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Ahmedabad Airport customs delayed Solar Impulse takeoff by two hours, pilots "upset"

By Our Representative
"Customs clearance" at the Ahmedabad airport delayed the take off of the Solar Impulse plane by nearly two hours on March 17-18 night. Soon after the delay, tweets began to pound taking strong exception to the way Indian customs behave. They quoted the pilot Andre Borschberg that "bureaucratic delays" held up the flight plan of the solar plane from Ahmedabad to Varanasi. The Solar Impulse website has confirmed the delay due to "customs issues".
One of the Tweets by Kiran Mazumdar Shaw, for instance, said, "Shameful but who's bothered?" Another, by Govind Etheraj, said, "Man can fly an aircraft powered by the sun, but can't beat Indian customs, reminder of limits of technology." The Swiss aircraft finally took off from Ahmedabad 7:20 am, heading from India to Myanmar with a stopover at Varanasi, Prime Minister Narendra Modi's constituency.
http://www.solarimpulse.com/rtw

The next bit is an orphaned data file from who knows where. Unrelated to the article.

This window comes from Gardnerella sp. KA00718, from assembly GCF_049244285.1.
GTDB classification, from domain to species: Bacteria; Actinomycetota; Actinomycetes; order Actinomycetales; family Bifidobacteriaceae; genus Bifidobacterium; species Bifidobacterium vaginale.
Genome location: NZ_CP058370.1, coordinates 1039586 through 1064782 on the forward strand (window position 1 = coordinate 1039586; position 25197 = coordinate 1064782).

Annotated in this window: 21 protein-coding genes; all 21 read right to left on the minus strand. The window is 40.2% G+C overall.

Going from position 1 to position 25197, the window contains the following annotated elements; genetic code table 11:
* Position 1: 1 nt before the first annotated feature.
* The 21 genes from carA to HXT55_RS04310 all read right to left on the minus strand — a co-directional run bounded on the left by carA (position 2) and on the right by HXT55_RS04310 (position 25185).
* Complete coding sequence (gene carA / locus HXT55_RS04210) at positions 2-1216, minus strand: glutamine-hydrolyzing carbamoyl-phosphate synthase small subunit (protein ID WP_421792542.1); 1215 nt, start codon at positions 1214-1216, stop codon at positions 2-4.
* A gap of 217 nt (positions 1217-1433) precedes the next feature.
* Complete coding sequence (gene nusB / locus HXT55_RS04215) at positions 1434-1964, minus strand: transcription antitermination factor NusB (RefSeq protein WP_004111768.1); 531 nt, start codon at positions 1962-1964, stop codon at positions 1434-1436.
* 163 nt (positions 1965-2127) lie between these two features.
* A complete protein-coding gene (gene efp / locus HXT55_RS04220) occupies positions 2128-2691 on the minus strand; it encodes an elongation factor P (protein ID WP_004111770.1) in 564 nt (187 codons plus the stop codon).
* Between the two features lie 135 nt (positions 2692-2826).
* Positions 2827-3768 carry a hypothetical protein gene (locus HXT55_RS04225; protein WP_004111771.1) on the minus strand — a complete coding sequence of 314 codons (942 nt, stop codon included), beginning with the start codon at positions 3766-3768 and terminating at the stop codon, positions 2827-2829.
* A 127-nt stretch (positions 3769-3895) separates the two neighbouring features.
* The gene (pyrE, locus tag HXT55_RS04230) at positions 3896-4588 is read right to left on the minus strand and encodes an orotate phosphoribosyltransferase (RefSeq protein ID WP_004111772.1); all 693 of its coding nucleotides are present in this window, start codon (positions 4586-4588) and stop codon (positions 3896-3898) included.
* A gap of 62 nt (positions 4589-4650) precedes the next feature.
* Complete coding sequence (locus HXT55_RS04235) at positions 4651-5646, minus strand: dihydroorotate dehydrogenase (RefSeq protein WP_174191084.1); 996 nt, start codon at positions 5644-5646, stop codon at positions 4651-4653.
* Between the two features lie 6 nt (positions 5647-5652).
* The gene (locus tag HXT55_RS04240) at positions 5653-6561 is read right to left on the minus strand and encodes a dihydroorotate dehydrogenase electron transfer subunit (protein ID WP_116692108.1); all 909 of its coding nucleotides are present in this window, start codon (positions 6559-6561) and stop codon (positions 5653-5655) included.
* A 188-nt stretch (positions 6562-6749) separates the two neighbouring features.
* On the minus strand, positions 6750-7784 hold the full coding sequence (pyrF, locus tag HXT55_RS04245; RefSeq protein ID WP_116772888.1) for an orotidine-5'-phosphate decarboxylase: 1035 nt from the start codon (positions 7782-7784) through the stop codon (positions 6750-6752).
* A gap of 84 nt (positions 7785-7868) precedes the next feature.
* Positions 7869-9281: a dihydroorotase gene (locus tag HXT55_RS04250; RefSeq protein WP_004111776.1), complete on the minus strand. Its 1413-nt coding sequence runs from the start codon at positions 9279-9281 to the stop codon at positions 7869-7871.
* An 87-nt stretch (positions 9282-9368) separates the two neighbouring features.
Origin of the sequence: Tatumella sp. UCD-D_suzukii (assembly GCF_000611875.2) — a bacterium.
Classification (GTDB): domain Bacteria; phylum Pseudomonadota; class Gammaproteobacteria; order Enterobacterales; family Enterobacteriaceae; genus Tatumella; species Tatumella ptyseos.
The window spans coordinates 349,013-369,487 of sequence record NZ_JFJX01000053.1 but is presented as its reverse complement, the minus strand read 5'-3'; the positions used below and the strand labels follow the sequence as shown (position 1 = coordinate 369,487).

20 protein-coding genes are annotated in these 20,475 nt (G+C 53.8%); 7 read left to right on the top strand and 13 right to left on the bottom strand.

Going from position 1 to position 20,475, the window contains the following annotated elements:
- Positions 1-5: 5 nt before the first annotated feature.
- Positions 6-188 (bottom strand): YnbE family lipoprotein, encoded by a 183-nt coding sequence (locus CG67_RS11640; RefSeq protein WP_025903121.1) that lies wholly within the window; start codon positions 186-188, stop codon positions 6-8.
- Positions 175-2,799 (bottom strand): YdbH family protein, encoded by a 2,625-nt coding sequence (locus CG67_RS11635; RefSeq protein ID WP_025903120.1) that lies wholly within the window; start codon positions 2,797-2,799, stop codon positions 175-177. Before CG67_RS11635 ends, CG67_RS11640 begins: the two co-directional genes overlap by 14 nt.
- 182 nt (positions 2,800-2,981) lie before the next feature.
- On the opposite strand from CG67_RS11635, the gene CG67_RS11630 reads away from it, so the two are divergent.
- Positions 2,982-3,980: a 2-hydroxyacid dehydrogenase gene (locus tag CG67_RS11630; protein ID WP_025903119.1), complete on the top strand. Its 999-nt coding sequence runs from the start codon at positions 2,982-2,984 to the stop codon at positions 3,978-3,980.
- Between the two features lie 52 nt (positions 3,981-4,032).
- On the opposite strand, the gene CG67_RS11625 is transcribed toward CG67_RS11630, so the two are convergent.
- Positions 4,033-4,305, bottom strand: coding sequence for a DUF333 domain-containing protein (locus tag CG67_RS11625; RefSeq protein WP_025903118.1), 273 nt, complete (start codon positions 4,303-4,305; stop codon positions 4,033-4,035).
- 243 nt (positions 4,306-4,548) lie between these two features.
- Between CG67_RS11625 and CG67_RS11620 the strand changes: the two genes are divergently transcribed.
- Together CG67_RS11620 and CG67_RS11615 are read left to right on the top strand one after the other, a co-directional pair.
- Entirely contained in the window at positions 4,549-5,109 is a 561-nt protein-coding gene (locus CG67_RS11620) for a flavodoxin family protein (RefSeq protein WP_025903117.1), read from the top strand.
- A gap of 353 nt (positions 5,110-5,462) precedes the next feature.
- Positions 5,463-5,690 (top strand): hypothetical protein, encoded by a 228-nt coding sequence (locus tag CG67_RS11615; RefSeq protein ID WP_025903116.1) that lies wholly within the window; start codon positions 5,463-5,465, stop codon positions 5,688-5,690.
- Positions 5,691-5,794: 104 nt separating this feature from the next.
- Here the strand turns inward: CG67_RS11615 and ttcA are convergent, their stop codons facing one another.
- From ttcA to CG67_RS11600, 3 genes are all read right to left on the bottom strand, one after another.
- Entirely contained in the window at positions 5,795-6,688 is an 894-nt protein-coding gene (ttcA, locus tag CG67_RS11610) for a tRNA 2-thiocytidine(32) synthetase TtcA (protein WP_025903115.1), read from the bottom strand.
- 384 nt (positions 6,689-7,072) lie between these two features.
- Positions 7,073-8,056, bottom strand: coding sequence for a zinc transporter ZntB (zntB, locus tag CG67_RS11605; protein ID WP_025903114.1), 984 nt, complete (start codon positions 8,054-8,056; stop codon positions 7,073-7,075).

A cartoon put up on Solar Impulse website "protesting" customs delay
According to reports, the delay "frustrated some members of the plane's crew", with one of the pilots Bertrand Piccard, writing on the Twitter, "If there is no adventure in the future, it is not because of a lack of ideas, but because of excessive administration." The distance of over 1,000 kilometres to Varanasi is expected to take 15 hours, reaching there late in the evening, at around 9 pm.
Earlier, Solar Impulse was due to leave Ahmedabad on Sunday, but cloudy weather and rains twice delayed its departure. The aircraft is attempting a 35,000-kilometre journey without using fossil fuel with the aim of promoting the use of clean technologies. Its arrival in Ahmedabad was interpreted by the officialdom in India as a "recognition" of huge encouragement supposedly given to solar technology in Gujarat under Modi's rule, which lasted till he became Prime Minister last year.
The pilot waits for customs clearance
Before the customs issues cropped up to delay the flight to takeoff, the Solar Impulse website said, "Solar Impulse will take off for its third flight from Ahmedabad (Sardar Vallabhbhai Patel International Airport, AMD/VAAH) in the Republic of India, to Varanasi (Lal Bahadur Shastri Airport, VNS/VIBN) in the Republic of India. The pilot will fly the zero-fuel airplane on about 1127.9km (609NM) for an estimated time of 15 hours. Maximum altitude on the flight will be 5180 meters."
It underlined, "Yoga originated in India over 5,000 years ago, and today is used by André Borschberg while flying Si2. He and Bertrand Piccard use the opportunity to talk about clean technologies among Gujarat's rapid technical innovation."

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